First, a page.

Falling short: Colorado recreational pot revenues not as high as expected

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A customer purchases a marijuana strain (Reuters / Jason Redmond)

A customer purchases a marijuana strain (Reuters / Jason Redmond)

High hopes in Colorado concerning the revenue generated by the state’s legalized marijuana rules might have been nothing more than a pipe dream. Officials now say pot taxes are bringing in only a portion of what was expected.

Adults in Colorado have since January 1 been able to legally purchase weed for recreational purposes, and the state initially protected that it would pull in at least $33 million in taxes during the first six months. The release of new figures this week shows that the state fell short, however, earning only a comparably meager $12 million between the first of the year and the end of June.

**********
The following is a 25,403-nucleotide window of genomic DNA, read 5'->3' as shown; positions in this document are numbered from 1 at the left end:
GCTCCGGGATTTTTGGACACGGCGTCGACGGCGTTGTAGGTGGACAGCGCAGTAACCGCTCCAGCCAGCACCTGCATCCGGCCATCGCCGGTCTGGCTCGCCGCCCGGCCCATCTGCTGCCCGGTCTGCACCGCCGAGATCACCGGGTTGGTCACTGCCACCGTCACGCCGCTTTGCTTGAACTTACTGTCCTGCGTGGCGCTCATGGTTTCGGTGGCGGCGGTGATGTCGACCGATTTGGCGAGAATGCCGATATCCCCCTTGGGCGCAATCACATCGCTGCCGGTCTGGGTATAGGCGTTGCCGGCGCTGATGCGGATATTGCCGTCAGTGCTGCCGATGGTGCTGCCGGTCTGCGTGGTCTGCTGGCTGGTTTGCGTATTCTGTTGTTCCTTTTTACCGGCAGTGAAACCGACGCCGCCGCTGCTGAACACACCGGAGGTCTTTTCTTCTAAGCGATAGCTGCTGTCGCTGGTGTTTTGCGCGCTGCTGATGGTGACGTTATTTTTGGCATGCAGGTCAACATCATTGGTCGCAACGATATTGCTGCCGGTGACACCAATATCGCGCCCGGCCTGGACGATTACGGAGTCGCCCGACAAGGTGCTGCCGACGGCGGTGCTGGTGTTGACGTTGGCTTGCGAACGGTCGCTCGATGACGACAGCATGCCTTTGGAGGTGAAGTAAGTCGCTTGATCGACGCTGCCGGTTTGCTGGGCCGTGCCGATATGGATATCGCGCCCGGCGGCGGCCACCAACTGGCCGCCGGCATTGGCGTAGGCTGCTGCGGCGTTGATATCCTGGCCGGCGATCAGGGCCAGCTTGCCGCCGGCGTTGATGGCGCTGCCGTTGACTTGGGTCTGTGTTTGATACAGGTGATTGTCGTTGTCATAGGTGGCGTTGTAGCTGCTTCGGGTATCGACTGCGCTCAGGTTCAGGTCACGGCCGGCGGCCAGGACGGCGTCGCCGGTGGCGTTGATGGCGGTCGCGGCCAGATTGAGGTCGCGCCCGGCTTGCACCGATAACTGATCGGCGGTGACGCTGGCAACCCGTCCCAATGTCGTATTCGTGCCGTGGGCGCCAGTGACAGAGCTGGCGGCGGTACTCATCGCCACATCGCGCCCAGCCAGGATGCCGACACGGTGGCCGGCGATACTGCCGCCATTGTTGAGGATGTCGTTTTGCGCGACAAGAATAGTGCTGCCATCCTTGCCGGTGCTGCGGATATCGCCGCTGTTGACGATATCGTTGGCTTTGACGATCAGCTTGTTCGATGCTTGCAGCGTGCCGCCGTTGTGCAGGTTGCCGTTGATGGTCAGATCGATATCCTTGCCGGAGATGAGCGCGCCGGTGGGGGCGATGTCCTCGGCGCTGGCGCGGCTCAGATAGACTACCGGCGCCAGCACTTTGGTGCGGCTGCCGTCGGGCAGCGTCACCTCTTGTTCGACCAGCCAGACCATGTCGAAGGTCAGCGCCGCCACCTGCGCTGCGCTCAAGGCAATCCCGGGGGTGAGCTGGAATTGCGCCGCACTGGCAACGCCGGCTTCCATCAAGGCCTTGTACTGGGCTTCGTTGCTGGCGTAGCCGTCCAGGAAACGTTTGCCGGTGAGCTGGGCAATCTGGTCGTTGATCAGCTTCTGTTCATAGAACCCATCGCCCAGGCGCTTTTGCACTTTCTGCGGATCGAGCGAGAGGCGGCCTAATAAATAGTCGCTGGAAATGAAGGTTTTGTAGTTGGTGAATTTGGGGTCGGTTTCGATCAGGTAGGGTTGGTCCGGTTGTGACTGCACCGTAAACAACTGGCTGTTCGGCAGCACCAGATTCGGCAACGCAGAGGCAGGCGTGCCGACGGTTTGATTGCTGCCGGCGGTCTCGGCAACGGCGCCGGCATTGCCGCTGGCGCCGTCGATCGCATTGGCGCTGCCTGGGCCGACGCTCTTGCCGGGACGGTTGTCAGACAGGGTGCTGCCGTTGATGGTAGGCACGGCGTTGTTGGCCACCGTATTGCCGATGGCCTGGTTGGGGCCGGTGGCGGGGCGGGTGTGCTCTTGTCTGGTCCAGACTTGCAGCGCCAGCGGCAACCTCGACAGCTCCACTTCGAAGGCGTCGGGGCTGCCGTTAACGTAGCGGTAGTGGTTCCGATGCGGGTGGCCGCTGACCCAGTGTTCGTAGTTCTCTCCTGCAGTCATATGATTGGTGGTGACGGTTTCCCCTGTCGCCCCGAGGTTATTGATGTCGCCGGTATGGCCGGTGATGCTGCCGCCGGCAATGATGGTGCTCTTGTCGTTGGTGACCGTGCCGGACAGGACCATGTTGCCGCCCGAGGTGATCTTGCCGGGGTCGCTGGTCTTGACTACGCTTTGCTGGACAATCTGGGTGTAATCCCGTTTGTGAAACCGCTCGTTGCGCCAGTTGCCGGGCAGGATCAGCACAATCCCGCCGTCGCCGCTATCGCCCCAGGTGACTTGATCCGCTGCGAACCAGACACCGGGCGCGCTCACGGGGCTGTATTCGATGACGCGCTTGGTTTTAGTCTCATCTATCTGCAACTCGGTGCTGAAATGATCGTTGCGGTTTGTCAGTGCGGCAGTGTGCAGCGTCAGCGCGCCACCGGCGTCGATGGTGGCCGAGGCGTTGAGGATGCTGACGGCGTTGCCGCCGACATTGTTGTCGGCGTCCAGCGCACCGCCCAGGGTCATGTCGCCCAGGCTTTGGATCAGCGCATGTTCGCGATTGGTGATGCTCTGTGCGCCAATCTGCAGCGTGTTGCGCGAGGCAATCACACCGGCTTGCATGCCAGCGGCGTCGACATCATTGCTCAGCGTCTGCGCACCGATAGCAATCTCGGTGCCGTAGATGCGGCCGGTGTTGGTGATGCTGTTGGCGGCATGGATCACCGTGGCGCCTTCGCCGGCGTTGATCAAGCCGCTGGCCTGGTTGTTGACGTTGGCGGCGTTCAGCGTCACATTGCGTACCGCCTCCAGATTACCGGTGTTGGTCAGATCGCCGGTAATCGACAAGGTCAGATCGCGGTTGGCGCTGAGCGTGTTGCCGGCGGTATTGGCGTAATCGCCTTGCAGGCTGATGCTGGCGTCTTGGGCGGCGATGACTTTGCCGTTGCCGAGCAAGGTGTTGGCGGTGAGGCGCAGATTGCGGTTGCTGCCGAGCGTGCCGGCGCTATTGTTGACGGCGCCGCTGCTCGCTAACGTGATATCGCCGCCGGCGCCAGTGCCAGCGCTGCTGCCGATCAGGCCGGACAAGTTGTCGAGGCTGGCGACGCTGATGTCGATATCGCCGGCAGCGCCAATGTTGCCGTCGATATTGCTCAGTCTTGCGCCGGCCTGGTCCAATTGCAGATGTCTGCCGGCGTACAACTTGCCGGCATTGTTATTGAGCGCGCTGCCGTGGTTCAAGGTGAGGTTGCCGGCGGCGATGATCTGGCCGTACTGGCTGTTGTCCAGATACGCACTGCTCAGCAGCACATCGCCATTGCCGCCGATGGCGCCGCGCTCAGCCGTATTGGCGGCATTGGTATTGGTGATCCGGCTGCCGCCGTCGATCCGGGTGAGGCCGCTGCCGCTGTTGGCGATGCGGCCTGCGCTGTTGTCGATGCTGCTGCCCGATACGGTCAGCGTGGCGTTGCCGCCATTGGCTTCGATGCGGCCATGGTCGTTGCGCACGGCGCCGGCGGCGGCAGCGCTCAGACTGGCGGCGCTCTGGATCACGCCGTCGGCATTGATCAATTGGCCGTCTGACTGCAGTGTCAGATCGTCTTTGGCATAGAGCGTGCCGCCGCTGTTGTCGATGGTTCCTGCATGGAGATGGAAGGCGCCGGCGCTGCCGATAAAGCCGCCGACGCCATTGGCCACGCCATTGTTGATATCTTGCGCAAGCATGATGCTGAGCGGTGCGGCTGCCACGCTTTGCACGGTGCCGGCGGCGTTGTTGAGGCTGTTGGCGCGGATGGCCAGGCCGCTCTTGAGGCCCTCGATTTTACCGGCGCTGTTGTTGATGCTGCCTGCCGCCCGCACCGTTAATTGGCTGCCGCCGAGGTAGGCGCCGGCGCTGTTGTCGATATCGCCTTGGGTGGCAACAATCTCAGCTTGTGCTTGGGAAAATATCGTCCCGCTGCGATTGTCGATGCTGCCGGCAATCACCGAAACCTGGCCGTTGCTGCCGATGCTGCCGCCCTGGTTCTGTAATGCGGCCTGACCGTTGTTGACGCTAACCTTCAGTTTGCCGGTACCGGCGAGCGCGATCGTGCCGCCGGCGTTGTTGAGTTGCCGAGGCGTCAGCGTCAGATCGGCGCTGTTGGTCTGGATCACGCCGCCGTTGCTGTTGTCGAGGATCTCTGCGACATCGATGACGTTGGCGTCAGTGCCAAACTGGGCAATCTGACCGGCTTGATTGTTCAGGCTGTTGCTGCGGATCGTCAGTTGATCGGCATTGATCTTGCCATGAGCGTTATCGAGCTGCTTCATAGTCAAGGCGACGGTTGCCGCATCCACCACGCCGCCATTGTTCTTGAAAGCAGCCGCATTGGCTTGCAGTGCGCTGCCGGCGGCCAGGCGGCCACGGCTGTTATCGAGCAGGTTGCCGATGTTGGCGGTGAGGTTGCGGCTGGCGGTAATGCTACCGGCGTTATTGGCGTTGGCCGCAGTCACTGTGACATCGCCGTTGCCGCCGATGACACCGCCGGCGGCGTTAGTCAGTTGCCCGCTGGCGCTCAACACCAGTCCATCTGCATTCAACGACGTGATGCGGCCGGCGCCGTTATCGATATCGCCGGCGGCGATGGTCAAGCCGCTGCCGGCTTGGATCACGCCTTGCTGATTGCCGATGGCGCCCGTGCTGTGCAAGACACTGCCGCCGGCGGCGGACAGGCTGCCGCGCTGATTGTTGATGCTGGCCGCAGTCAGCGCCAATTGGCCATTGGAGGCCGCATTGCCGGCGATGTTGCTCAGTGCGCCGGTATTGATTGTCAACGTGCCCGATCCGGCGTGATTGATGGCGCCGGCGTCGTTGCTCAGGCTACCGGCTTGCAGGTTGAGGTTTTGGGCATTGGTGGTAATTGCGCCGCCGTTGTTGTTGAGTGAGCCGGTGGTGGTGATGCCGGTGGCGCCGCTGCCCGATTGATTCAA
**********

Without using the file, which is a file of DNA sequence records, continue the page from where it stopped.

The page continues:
The latest news contrasts heavily with reports from early January when sales in Colorado far exceeded expectations and netted over $1 million on the first of the year, and around $5 million during the first week. That high demand apparently didn’t last long, however, and sales have since slumped to well below what was expected.

State Rep. Dan Pabon (D-District 4) told CNN Money that “it’s too early to be worried” about the financial shortcoming just yet, but meanwhile some experts say they’ve already put their finger on why figures are only a fraction of what they had hoped for: Colorado’s legal weed rules indeed allow retailers to sell marijuana in licensed establishments, but high taxes are keeping many customers away from pot shops in lieu of the street dealers that peddle without a permit.



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